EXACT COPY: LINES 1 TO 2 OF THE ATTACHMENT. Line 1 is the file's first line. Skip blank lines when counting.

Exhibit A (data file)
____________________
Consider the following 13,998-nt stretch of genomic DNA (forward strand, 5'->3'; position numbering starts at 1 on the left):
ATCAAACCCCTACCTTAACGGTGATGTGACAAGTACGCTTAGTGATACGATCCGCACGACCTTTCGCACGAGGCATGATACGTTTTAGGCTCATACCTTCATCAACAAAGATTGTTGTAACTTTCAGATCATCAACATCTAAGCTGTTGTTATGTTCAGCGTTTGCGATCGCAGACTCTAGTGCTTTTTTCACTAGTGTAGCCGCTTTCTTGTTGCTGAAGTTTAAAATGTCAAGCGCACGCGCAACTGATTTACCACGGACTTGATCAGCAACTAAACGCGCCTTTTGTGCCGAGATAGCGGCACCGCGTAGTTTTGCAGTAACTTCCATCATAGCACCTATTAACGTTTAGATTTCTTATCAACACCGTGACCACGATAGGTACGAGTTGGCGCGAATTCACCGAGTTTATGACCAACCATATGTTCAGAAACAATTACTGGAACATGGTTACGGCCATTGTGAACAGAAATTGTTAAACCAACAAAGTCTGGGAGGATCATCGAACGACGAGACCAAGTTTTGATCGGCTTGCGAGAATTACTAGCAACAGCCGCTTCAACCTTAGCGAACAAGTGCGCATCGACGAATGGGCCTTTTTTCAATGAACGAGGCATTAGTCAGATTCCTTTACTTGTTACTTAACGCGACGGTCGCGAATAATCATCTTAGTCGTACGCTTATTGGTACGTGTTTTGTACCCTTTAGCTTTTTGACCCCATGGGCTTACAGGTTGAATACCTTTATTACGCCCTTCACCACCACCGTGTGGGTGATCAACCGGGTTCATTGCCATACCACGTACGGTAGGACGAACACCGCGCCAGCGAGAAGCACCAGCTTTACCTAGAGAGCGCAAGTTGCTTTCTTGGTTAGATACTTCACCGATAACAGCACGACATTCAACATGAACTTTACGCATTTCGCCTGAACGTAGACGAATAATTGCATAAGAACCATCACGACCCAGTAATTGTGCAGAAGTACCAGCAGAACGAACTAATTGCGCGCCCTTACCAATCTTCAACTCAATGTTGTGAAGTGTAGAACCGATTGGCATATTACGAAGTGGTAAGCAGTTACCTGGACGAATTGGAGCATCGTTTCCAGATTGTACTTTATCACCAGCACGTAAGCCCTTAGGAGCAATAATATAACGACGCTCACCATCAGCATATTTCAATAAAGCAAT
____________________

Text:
Consider the following 13,998-nt stretch of genomic DNA (forward strand, 5'->3'; position numbering starts at 1 on the left):
ATCAAACCCCTACCTTAACGGTGATGTGACAAGTACGCTTAGTGATACGATCCGCACGACCTTTCGCACGAGGCATGATACGTTTTAGGCTCATACCTTCATCAACAAAGATTGTTGTAACTTTCAGATCATCAACATCTAAGCTGTTGTTATGTTCAGCGTTTGCGATCGCAGACTCTAGTGCTTTTTTCACTAGTGTAGCCGCTTTCTTGTTGCTGAAGTTTAAAATGTCAAGCGCACGCGCAACTGATTTACCACGGACTTGATCAGCAACTAAACGCGCCTTTTGTGCCGAGATAGCGGCACCGCGTAGTTTTGCAGTAACTTCCATCATAGCACCTATTAACGTTTAGATTTCTTATCAACACCGTGACCACGATAGGTACGAGTTGGCGCGAATTCACCGAGTTTATGACCAACCATATGTTCAGAAACAATTACTGGAACATGGTTACGGCCATTGTGAACAGAAATTGTTAAACCAACAAAGTCTGGGAGGATCATCGAACGACGAGACCAAGTTTTGATCGGCTTGCGAGAATTACTAGCAACAGCCGCTTCAACCTTAGCGAACAAGTGCGCATCGACGAATGGGCCTTTTTTCAATGAACGAGGCATTAGTCAGATTCCTTTACTTGTTACTTAACGCGACGGTCGCGAATAATCATCTTAGTCGTACGCTTATTGGTACGTGTTTTGTACCCTTTAGCTTTTTGACCCCATGGGCTTACAGGTTGAATACCTTTATTACGCCCTTCACCACCACCGTGTGGGTGATCAACCGGGTTCATTGCCATACCACGTACGGTAGGACGAACACCGCGCCAGCGAGAAGCACCAGCTTTACCTAGAGAGCGCAAGTTGCTTTCTTGGTTAGATACTTCACCGATAACAGCACGACATTCAACATGAACTTTACGCATTTCGCCTGAACGTAGACGAATAATTGCATAAGAACCATCACGACCCAGTAATTGTGCAGAAGTACCAGCAGAACGAACTAATTGCGCGCCCTTACCAATCTTCAACTCAATGTTGTGAAGTGTAGAACCGATTGGCATATTACGAAGTGGTAAGCAGTTACCTGGACGAATTGGAGCATCGTTTCCAGATTGTACTTTATCACCAGCACGTAAGCCCTTAGGAGCAATAATATAACGACGCTCACCATCAGCATATTTCAATAAAGCAAT